Interview Questions for Development Directors

by Joan Garry

Make sure to download my list of 10 interview questions to ask Development Director applicants.

Have you been doing the “Development Director Dance?” Constant turnover and churn? Four new Development Directors in three years? Worse?

You’re not alone.

Many nonprofits see high turnover in this position and others, knowing that it’s a buyer’s market for senior development professionals, hang onto mediocrity.

I’m sorry, but fundraising is just too important. You simply cannot accept an unexceptional Development Director.

So when a client tells me how much they’re struggling with a Development Director who isn’t performing, my first question is, “When you interviewed him/her, did you discuss prior asks?”

Cue foot shuffle.

“You didn’t ask them to tell you about the largest individual gift ask they have ever made?????”

In other words, many Executive Directors simply aren’t asking the right questions during the interview process. I can’t begin to tell you how often this conversation happens.

Here are the right questions….


First off, full disclosure. I ran a nonprofit for nearly a decade and never had to hire a Development Director. I just had to figure out that I already had the makings of a great one on my staff. So I promoted her and we were a great team.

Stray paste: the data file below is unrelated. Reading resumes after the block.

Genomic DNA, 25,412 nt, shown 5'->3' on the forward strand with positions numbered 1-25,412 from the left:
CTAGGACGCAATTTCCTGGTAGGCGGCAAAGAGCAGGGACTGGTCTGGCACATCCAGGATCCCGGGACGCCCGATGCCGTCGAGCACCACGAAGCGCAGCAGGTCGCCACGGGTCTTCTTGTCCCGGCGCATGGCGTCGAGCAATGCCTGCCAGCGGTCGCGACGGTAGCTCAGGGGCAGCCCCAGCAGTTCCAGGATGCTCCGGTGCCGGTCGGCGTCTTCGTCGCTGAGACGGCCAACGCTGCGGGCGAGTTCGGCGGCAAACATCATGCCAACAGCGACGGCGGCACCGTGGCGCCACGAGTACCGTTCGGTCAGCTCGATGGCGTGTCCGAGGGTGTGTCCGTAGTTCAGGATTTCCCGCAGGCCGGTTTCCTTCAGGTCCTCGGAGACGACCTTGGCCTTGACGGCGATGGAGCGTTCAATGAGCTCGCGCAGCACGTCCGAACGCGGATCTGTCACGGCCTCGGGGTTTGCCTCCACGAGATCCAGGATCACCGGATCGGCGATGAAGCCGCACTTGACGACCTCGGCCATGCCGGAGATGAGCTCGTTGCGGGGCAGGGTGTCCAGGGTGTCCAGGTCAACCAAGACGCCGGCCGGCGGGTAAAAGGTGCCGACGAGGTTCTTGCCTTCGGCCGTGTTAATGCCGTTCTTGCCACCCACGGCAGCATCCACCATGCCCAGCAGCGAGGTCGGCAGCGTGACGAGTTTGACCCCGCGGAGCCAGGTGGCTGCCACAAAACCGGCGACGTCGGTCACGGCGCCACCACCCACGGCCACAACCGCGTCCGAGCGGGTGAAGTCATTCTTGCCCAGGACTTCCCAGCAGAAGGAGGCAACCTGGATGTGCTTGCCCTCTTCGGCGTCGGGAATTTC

And I nearly drove her to an early grave. But that’s another story.

So I was lucky. And in my years working with various nonprofits, I’ve learned that in the end, there are only three components to hiring a great Development Director:

1) Get a good candidate pool.

2) Ask the right questions.

3) Recognize the right answers.


Here are ten questions you should absolutely ask prospective Development Directors during the interview process. Forget any one of these at your own risk.

  1. Far too many people see the word ‘fundraising’ and head for the hills. It’s one of the main reasons board recruitment can be a challenge for nonprofits. But you WANT to be a fundraiser. Tell me why. What do you enjoy about fundraising?
  2. Tell me about the largest individual ask you yourself have made. Tell me the story. Did you get the gift? Why or why not?
  3. In fundraising trainings, you often hear, “Your love of the organization must trump your fear of asking.” What do you LOVE about this organization?
  4. I think about fundraising like investigative journalism. You should learn as much as you can before and during a meeting with a prospect so that you can tailor your ask to who they are in the world. What do you find to be the best questions to ask a prospect at a donor lunch?
  5. As someone committed to philanthropy, you no doubt donate to causes you care about. Tell me about your experience as a donor. Is there an organization that treats you especially well (and what does that look like)? Have you ever stopped giving to an organization you care about? Why?
  6. What are the three ideal characteristics of a five-star Development Director?
  7. How would you describe the ideal relationship between the lead fundraiser and the Executive Director?
  8. How do you build and sustain a relationship with your board that positions you as something other than a nag?